Daily Chartbook #105
Catch up on the day in 27 charts
Welcome back to Daily Chartbook: macro market charts, data, and insights pulled from various sources around the Internet by a solo retail investor.
1. Oil price indicator. "Global recession is coming. Single most important indicator is the oil price, which has fallen despite an OPEC+ production cut in early October, the G7 price cap this month and now China COVID reopening. The fact that prices are down despite all this says demand is super weak".
2. Hike projections. "We continue to expect three additional 25bp rate hikes in February, March, and May, for a peak funds rate of 5-5.25%".
3. Low bar. "The Fed’s forecast for Q4 2023 Core PCE 'sets a low bar,' allowing for 0.3% MoM inflation for most of the year — 'which means it is unambitious. .. inflation could easily fall faster .. even if the unemployment rate only rises modestly'".
4. Jobless claims. Initial jobless claims dropped unexpectedly to the lowest since September while continuing claims edged up.
5. Job postings. "Job postings down 7.7% in the past year".
6. Retail sales (I). "Against expectations of a 0.2% MoM drop, US retail sales tumbled 0.6% MoM - the weakest since last December".
7. Retail sales (II). "In nominal terms, US Retail Sales still appear to be strong, rising 5.4% over the last year. But after adjusting for inflation, the story changes. Real Retail Sales peaked in March 2021 & are down 1.6% over the last year".
8. NY manufacturing (I). "December Empire Manufacturing Index fell to -11.2 vs. -1 est. & +4.5 prior … new orders still in contraction, prices moved up, workweek popped back into expansion, and shipments dipped but are still expanding … employment rose to highest since July".
9. NY manufacturing (II). "Capital spending intentions rose to +23.4, highest since June".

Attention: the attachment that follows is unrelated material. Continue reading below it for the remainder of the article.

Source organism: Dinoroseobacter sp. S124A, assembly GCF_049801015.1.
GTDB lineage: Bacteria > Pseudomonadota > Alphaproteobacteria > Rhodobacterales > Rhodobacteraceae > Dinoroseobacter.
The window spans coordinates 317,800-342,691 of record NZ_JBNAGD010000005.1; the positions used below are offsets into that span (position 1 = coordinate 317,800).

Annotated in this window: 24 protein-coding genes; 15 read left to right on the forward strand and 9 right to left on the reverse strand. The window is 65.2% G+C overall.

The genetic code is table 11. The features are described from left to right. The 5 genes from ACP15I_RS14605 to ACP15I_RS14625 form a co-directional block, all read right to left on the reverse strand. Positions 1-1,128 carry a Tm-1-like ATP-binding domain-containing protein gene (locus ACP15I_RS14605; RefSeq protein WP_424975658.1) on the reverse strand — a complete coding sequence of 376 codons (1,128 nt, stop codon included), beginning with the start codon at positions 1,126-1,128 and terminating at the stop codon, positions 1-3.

10. Philly manufacturing (I). "Current general activity remained negative but rose 6 points to -13.8 this month. This is its fourth consecutive negative reading and sixth negative reading in the past seven months".
11. Philly manufacturing (II). "The current prices paid index decreased 9 points to 26.4, its lowest reading since September 2020 and near its long-run average".
12. Industrial production. "US Industrial Production did not do anything to help matters as it fell 0.2% MoM (worse than the 0.0% expected) - its weakest MoM drop since Sept 2021. On a YoY basis, the +2.5% growth is the weakest since March 2021".
13. Manufacturing production. "Manufacturing also tumbled in November, dropping 0.6% MoM - also the worst since Sept 2021".
14. Capacity utilization. "Overall capacity utilization dropped further in November to 79.66% - the lowest since Feb 2022".
15. Fed vs. 2Y. "Fed rate hike cycles typically end when the Fed Funds rate catches up to where the 2-year yield has already gone. We have that condition now. So the Fed should stop, but there is no indication that they know that, based on the post-meeting announcement".
16. S&P 500 vs. Fed pause. "It’s a bit wonky, but this chart of SPX performance following an FOMC pause is worth noting".
17. Still crowded USD. Long the US dollar is still viewed as the most crowded trade, but less so than in November.
18. 1DTE options. "44% of $SPX options volume is trading contracts with less than 24 hours to maturity".
19. Volatility (I). "Interest rate vol declined from a recent peak of 133.6 on Dec 12 to 119.9 on Dec 14".
20. Volatility (II). "Six month Vix futures declined form 17.4 on Nov 28 to 25.7 on Dec 14".
21. Volatility (III). "2022 is likely to end up as the 6th-most-volatile year since the Great Depression".
22. Downside risk. "History suggests there is more downside risk to markets next year if we hit a recession".
23. Non-US stocks. "Improvement outside the U.S. continues with more stocks making new highs than new lows".
24. Semis vs. financial conditions. "The sector with a reputation of being on steroids and with many false starts is already looking ahead to brighter days of easier financial conditions".
25. No dividend growth. "Roughly $66 of dividends have been paid this year, yet implied dividend markets are pricing in $63-66 annually across the next decade".
26. NAAIM. Active investment manager exposure jumped to 71.6, the highest since August.
27. Retail order flows. And finally, “retail traders net sold $1.3B this past week, consisting of +$2.0B buying in ETFs and $3.3B selling in single stocks. Notably, they have net sold every single day of the week”.
Thanks for reading!